A couple of years ago, on a trip to Nainital, as my car zoomed past deodar and pine trees, I rolled down the window to take a deep whiff of the cool forest air. Much recently, when I was in Uttarakhand again to visit the Himmaleh Spirits Distillery nestled in the Himalayan foothills, I was reminded of my visit to the Kumaon region all those years ago. Set up by Ansh Khanna and Samarth Prasad, the distillery’s first offering is a premium, provincial gin called Kumaon & I, which— for lack of a better term—can be described as Uttarakhand in a bottle.
“We founded Himmaleh Spirits with a vision to create provincial spirits. We are lucky to be in the Kumaon region which has an abundance of provincial produce, botanicals, flora and fauna. More than anything, the idea is to capture the region and that is the reason we call ourselves farm to bottle,” says Khanna, whose first brush with alcohol happened when he worked an entry-level job at a winery, doing everything from washing the tanks to bottling and distribution. “When it comes to wine, it is always about where it comes from and why it is made in a certain region. Our common philosophy here is to have the same attention to detail for all the ingredients, in the same way people make wine,” he adds.
For Prasad, who has done his hotel management from Switzerland, but has stayed for the most part in Uttarakhand itself, the focus is on a hyperlocal approach and the provinciality aspect of Himmaleh Spirits. “We really want to focus on the traceability aspect. Each botanical, each crop in our products can be traced back to its farmers and communities that have either grown or foraged it,” he shares.
A distillery with a view
A long dirt road, with green fields and the view of the far-off mountains on one side and a couple of buildings on another, leads to the distillery. You could be mistaken for thinking you have arrived at a fancy restaurant in the middle of nowhere, but India’s first traceable distillery–as they are calling it–is an impressive contemporary structure which blends metallic accents with wooden highlights. Locally sourced stones have been carved by artisans from the region for the walls.
Spread over four acres, the distillery also has a one-of-a-kind Hungarian copper still pot for the distillation process. The botanicals are macerated for a period of 16 hours after which the distillation process takes nine hours with another two weeks of resting period before it goes for bottling. There are tasting rooms as well as viewing decks inside the distillery for visitors and very soon, they will also be open for experiential tours and tasting sessions. Standing near one of the large windows of the distillery, I can almost imagine the stunning panoramic view it would offer of the distant mountains on a clear day. Today, however, is not that day.
Bring on the botanicals
Before we meet the botanicals, we meet the bottle! The unique design of the red and white 700 ml bottle with an ABV of 42.8% is indeed eye-catching; but there is more to it than just aesthetics. If the product inside captures the essence of Uttarakhand, then why shouldn’t the exterior of the bottle do justice to it as well? Drawing from the traditions and culture of Kumaon, the inspiration for the red and white colours of the bottle come from the local art form called Aipan, where rice paste is used to create patterns on wet ochre mud called geru. “The black dots represent the various communities we work with and the lines showcase the connections we have with the farmers,” says Khanna.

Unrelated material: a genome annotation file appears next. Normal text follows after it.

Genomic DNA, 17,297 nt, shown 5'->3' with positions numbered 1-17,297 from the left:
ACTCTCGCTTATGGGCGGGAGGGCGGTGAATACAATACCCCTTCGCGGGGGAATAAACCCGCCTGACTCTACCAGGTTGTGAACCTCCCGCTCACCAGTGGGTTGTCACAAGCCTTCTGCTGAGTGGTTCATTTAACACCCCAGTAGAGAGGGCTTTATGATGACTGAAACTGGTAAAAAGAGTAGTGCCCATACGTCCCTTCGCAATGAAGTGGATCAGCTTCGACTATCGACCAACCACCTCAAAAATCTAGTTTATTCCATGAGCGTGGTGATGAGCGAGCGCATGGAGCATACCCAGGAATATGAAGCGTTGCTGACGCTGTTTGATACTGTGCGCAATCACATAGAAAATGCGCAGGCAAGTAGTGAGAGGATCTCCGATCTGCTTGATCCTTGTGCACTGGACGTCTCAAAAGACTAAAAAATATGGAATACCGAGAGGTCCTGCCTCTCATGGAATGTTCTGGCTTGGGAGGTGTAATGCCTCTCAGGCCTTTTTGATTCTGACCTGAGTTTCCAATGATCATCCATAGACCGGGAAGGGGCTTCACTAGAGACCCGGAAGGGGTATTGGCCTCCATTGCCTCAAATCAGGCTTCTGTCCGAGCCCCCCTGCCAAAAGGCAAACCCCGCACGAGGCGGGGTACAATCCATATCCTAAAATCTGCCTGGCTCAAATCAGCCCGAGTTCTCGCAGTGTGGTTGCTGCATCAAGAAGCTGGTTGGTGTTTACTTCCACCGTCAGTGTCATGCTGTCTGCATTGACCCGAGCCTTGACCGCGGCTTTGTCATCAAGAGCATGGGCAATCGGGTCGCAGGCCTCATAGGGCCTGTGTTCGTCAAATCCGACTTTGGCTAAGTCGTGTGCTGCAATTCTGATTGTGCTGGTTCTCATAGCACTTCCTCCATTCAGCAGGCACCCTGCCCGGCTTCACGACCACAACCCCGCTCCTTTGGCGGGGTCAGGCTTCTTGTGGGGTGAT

Lined up in front of me on a table are the 11 botanicals–tested out of hundreds that didn’t make it –that go into the making of Kumaon & I.
There’s Himalayan Juniper which lends a piney, forest feel to the gin; black turmeric for that rich concentration of flavour; walnut for a silky texture; the powerful thunair; black cardamom for smokiness; spicy coriander seeds; citrusy galgal; kinoo with its sweet undertone; kalmegh that adds oiliness; and rose to add delicacy and a sense of structure to the spirit.
To top it all, there is the hero botanical timur—a Szechuan pepper-like berry, which adds a spicy and umami taste to the gin, that lingers on the palate for just the right amount of time.
A taste of the region
Laying emphasis on the provinciality of the gin, Prasad reminds us that each of these botanicals has either been farmed or foraged from the Kumaon district of Uttarakhand. “Everything is handcrafted. Each botanical is layered in a way that you will get a different flavour profile. It is super complex but simple at the same time,” he adds.
At the end of the day, the proof is in the pudding or should we say, the genius is in the gin! After the mandatory see, swirl, and sniff–where I get a sweet, then spicy and a hint of juniper smell–I take a tiny sip and swirl it around my mouth slowly for a citrusy mouthfeel. On the second and third sips, there is the kick of peppercorn spice with a sweet aftertaste. On Khanna’s insistence, I cover the glass with my hand, give it a vigorous shake to agitate the spirit before removing my hand just a bit to breathe in the smell. This time, the aroma fills my nose and now when I take a sip of the liquid, it is spicy yet warm in a delicate sort of way. Although it’s great by itself on the rocks, adding tonic to it accelerates the timur furthering the spicy notes.
With a number of gins available in the Indian market today, each trying to one up with their distinct botanicals, Kumaon & I stands out for its provinciality and farm to bottle approach. The genius, definitely, is in the bottle.
The gin is currently available in Uttarakhand (Rs 2,700), Goa (Rs 2,896), Gurgaon (Rs 3,000) and Maharashtra (Rs 3,525).